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A troop of newly graduated recruits parades on final review. The march past is a portrait of symmetry, save for one young soldier, whose mother nevertheless beams from the stands: “Look! They’re all out of step but my boy John”. Such misplaced parental pride finds a modern day counterpart in the routine exhortation by delirium specialists—including ourselves—for other physicians to get in step with the expert when assessing the mental state of their patients. While physician education is important, part of the pervasive under recognition of delirium must reflect the teaching—that is, how delirium is described and discussed. Here we review some current thinking about what constitutes delirium, propose an alternate operational approach and consider some implications of this synthesis.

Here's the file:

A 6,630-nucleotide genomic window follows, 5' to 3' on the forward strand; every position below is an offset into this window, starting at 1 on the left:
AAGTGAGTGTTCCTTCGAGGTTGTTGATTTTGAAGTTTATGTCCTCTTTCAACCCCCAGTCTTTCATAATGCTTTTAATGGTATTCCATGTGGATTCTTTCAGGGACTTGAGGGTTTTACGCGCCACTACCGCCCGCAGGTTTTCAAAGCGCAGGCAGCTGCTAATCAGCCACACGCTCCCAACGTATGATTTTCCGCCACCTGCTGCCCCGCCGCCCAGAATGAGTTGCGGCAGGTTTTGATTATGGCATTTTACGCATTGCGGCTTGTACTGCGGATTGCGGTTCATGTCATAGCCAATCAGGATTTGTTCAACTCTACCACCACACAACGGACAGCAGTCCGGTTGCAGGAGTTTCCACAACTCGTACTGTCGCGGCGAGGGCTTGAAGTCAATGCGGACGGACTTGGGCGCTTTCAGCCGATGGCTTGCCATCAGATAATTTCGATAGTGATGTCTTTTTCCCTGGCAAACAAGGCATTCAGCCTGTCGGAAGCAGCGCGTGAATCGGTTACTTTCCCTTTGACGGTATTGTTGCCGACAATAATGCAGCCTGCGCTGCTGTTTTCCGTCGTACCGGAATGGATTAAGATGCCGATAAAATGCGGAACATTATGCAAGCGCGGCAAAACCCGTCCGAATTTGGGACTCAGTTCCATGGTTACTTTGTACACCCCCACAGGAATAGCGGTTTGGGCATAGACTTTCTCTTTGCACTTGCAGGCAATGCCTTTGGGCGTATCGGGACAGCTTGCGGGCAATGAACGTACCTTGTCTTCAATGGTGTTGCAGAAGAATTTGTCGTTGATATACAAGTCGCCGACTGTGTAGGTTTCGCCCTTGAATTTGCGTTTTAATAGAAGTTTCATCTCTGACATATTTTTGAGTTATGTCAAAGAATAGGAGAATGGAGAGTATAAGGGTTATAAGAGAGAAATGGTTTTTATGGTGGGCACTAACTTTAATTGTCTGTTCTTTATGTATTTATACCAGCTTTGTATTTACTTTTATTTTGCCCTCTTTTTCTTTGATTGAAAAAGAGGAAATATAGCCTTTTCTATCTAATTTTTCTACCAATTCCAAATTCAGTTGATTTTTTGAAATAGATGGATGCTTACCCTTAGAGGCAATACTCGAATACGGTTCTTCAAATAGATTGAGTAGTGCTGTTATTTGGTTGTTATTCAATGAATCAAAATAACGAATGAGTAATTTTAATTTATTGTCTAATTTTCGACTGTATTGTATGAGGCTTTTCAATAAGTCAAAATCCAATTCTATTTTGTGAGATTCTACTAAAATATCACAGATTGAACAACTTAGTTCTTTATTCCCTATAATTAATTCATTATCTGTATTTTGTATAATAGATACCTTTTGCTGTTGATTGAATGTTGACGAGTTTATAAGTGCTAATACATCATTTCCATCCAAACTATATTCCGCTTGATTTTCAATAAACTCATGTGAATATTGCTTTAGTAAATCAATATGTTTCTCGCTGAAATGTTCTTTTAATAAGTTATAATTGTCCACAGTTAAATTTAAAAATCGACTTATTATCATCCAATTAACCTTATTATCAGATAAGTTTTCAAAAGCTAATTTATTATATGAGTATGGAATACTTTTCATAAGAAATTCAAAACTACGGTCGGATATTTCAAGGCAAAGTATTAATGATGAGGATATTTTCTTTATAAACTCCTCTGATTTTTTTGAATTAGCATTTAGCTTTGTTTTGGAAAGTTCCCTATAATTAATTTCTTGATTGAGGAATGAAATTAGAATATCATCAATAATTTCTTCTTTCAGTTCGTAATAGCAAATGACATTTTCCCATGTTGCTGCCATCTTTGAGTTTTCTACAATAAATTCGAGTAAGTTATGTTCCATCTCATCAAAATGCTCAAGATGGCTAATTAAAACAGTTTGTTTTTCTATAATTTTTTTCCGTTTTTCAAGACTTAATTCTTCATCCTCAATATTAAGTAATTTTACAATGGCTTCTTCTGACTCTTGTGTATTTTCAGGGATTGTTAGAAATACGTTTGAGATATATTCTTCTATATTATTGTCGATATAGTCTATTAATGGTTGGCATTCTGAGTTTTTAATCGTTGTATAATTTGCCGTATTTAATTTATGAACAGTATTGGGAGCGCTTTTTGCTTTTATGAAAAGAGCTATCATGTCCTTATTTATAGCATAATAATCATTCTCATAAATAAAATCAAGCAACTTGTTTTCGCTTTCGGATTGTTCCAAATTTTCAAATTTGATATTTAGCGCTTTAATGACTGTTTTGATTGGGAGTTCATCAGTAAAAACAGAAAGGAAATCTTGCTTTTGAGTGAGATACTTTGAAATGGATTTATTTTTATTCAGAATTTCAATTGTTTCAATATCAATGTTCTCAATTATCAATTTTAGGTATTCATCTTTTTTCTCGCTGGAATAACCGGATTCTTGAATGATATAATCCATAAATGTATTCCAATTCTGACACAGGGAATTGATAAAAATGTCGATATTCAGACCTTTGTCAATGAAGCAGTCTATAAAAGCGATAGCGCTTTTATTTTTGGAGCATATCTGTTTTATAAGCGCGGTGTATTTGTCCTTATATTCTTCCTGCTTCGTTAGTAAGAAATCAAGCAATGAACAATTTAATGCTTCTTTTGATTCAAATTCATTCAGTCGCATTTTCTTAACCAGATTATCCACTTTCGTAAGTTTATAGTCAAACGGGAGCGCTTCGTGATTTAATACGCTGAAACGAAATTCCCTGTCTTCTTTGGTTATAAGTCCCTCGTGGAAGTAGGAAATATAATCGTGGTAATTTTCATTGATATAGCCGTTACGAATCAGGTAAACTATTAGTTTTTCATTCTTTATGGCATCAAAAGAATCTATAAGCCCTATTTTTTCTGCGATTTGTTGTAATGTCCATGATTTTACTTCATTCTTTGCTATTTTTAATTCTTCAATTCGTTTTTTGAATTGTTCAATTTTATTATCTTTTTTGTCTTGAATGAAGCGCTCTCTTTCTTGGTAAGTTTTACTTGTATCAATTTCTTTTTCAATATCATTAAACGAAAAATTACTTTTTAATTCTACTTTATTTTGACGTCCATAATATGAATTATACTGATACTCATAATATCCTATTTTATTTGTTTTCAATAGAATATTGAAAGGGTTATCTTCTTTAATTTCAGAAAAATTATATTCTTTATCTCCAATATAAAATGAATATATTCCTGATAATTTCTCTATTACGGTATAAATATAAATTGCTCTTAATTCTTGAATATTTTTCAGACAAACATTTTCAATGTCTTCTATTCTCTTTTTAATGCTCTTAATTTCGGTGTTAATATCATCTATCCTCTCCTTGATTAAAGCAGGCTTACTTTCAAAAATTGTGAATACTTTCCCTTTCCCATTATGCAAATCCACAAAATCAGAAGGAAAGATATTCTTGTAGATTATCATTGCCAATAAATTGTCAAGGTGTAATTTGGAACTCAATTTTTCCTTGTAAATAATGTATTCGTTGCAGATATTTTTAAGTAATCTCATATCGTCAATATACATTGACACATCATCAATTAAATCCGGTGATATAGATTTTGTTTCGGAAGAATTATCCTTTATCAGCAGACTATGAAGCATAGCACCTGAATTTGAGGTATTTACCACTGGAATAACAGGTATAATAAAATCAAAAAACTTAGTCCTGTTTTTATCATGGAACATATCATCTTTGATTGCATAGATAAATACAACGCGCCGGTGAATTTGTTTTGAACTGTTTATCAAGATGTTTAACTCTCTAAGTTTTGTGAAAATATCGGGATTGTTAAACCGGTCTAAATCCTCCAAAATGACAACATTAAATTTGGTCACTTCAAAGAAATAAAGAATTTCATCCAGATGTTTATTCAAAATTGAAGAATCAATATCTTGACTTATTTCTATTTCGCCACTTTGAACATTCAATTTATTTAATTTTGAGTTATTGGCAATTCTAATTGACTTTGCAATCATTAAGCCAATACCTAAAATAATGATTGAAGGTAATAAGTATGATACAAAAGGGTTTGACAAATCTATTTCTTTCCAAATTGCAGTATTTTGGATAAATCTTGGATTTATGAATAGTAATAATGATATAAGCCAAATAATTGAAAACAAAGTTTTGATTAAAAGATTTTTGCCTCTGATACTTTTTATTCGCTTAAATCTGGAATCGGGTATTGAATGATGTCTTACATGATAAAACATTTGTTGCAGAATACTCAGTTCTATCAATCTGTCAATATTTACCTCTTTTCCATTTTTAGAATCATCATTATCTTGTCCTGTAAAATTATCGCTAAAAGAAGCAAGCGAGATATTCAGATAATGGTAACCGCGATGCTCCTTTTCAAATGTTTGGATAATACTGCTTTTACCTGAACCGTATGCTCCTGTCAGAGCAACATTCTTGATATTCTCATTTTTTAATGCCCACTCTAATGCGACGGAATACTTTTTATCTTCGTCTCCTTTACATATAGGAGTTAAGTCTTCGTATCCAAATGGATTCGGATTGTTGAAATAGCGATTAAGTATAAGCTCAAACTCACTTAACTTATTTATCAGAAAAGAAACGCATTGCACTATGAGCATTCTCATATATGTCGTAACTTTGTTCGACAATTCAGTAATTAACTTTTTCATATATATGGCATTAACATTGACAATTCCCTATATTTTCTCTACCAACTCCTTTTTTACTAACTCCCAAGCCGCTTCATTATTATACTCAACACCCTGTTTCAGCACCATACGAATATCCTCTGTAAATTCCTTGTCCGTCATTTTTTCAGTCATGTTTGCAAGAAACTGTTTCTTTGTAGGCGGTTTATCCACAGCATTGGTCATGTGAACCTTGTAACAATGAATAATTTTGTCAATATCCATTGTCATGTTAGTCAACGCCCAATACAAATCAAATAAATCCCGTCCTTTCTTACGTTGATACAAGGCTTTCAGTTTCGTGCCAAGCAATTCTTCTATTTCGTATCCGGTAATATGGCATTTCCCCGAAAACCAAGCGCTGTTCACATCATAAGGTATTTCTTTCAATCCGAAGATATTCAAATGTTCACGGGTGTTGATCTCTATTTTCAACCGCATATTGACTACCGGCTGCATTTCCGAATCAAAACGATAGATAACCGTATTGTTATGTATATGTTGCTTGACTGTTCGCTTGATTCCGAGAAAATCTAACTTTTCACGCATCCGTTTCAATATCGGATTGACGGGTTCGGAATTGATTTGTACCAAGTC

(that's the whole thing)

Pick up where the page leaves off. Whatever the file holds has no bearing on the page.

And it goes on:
THE CURRENT DEFINITION OF DELIRIUM AND SOME ANTECEDENTS
Can it still make sense to ask “what is delirium”? The fourth edition of the Diagnostic and Statistical Manual (DSM-IV) of the American Psychiatric Association1 defines delirium as a disturbance of consciousness and a change in cognition that develops acutely (table 1).
Support for delirium as a …
Competing interests: None.
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